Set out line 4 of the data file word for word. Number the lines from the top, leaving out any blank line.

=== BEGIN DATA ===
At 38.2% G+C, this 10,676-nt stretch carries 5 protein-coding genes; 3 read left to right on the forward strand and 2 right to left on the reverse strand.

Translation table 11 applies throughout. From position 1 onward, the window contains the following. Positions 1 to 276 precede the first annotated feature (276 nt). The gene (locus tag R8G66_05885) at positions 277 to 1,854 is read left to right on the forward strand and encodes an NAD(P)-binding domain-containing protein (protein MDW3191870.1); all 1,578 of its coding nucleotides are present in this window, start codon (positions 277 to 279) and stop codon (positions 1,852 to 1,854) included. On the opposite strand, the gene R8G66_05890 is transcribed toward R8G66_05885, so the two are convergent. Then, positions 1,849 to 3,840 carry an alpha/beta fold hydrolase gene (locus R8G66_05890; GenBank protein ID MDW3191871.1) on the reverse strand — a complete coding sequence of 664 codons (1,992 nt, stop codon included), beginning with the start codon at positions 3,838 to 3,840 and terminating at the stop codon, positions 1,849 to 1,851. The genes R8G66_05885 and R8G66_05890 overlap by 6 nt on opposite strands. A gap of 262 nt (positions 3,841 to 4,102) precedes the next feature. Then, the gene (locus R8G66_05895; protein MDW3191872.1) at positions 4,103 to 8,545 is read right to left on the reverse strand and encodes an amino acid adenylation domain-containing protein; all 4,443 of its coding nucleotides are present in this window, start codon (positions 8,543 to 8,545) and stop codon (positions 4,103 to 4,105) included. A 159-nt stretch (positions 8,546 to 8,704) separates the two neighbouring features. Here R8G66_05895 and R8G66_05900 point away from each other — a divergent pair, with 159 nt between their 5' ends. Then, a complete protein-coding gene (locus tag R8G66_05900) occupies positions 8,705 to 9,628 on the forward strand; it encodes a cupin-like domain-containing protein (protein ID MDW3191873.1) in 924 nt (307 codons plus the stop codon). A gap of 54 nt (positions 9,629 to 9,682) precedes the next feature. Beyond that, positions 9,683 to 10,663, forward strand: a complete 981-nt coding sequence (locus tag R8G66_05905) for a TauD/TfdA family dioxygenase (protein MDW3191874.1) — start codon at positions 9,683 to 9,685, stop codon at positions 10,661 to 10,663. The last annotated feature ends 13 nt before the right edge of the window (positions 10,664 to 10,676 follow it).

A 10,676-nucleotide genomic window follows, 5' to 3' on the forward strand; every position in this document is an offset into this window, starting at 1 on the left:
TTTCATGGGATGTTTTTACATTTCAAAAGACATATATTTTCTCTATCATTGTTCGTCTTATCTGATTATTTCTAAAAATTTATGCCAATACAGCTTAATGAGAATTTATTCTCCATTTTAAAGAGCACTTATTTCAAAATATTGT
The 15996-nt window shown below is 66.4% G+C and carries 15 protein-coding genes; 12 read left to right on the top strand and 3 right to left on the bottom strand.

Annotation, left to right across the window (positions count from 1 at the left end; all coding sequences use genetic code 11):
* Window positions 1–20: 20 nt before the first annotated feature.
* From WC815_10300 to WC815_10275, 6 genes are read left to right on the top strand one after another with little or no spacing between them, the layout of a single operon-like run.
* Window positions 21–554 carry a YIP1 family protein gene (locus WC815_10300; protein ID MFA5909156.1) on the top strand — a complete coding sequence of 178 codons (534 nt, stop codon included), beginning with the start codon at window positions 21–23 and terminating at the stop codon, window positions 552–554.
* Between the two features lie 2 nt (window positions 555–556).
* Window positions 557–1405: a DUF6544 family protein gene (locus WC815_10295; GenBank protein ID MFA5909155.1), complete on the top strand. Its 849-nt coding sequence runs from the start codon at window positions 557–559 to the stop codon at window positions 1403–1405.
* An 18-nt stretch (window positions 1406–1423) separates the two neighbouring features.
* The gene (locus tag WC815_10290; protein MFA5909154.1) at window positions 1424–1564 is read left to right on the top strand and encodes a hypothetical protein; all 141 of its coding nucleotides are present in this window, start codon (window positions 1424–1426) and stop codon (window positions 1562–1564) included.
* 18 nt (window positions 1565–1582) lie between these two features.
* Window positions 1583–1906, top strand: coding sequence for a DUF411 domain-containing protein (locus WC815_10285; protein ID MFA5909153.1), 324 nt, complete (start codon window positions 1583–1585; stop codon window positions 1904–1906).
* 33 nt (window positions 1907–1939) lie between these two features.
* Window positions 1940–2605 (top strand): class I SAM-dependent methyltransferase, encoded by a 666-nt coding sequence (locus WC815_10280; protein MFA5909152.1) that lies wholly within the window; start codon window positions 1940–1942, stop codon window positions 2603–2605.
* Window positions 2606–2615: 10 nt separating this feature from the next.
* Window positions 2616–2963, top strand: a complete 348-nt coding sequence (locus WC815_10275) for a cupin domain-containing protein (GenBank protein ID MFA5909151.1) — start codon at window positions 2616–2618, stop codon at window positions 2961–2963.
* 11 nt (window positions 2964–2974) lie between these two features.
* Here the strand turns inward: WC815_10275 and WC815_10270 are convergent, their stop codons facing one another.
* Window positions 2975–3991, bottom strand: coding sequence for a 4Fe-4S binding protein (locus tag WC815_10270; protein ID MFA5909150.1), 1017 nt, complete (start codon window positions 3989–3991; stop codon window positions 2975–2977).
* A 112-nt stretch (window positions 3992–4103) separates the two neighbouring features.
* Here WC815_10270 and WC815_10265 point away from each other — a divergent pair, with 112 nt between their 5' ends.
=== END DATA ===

TTTCATGGGATGTTTTTACATTTCAAAAGACATATATTTTCTCTATCATTGTTCGTCTTATCTGATTATTTCTAAAAATTTATGCCAATACAGCTTAATGAGAATTTATTCTCCATTTTAAAGAGCACTTATTTCAAAATATTGT